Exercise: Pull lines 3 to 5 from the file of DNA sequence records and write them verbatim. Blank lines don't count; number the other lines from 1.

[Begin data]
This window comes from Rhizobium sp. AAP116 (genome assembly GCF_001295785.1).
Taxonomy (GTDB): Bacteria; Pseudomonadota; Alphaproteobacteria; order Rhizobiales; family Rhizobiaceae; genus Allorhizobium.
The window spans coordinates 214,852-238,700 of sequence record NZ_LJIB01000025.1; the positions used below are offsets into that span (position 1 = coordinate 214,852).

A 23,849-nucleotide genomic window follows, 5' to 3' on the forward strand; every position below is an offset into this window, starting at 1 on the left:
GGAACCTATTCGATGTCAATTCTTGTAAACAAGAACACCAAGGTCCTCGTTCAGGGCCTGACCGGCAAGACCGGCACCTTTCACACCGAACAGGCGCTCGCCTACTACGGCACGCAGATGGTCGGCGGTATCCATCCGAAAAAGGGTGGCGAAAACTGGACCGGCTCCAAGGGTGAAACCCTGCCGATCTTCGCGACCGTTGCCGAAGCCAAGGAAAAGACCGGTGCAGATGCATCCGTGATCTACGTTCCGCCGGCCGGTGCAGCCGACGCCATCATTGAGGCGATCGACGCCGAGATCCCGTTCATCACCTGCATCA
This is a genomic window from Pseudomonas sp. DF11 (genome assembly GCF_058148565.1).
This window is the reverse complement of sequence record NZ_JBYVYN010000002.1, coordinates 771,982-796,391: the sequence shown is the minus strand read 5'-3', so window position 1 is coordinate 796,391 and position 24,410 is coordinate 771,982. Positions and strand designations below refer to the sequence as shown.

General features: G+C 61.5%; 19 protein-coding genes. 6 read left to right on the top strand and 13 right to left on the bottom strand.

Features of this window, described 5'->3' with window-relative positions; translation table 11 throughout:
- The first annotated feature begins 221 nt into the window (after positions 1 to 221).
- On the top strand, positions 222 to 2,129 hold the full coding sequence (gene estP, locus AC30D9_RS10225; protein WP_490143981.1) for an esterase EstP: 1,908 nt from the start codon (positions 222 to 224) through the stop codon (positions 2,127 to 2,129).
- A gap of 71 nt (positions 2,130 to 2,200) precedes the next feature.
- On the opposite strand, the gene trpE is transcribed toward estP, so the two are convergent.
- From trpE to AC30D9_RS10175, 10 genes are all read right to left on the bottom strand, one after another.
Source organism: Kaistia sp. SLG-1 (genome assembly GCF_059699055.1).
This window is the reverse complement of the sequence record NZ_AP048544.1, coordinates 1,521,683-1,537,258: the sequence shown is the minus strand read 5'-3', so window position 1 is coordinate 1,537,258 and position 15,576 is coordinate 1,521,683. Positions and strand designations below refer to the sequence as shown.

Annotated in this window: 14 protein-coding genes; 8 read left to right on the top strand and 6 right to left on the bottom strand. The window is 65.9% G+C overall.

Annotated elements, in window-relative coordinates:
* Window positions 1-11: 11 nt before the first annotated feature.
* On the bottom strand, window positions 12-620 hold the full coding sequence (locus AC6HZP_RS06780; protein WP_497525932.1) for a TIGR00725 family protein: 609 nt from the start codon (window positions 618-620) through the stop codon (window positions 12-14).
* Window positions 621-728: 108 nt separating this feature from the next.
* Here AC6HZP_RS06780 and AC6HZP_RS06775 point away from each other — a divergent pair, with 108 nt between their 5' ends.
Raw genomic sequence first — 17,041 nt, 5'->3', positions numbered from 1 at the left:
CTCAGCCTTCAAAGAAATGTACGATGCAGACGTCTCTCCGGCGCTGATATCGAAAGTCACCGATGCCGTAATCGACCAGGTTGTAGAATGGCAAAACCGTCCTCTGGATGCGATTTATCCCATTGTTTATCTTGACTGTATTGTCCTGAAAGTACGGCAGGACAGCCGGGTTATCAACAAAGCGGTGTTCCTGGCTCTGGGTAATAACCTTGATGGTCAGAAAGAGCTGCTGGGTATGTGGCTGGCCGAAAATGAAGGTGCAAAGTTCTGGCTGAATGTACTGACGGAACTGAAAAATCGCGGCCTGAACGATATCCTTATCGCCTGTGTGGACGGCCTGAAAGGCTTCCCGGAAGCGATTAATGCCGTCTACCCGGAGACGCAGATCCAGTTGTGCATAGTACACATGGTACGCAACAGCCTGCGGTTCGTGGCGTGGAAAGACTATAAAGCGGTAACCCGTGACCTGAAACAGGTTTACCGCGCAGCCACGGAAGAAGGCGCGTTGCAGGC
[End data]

The window spans coordinates 214,852-238,700 of sequence record NZ_LJIB01000025.1; the positions used below are offsets into that span (position 1 = coordinate 214,852).

A 23,849-nucleotide genomic window follows, 5' to 3' on the forward strand; every position below is an offset into this window, starting at 1 on the left:
GGAACCTATTCGATGTCAATTCTTGTAAACAAGAACACCAAGGTCCTCGTTCAGGGCCTGACCGGCAAGACCGGCACCTTTCACACCGAACAGGCGCTCGCCTACTACGGCACGCAGATGGTCGGCGGTATCCATCCGAAAAAGGGTGGCGAAAACTGGACCGGCTCCAAGGGTGAAACCCTGCCGATCTTCGCGACCGTTGCCGAAGCCAAGGAAAAGACCGGTGCAGATGCATCCGTGATCTACGTTCCGCCGGCCGGTGCAGCCGACGCCATCATTGAGGCGATCGACGCCGAGATCCCGTTCATCACCTGCATCA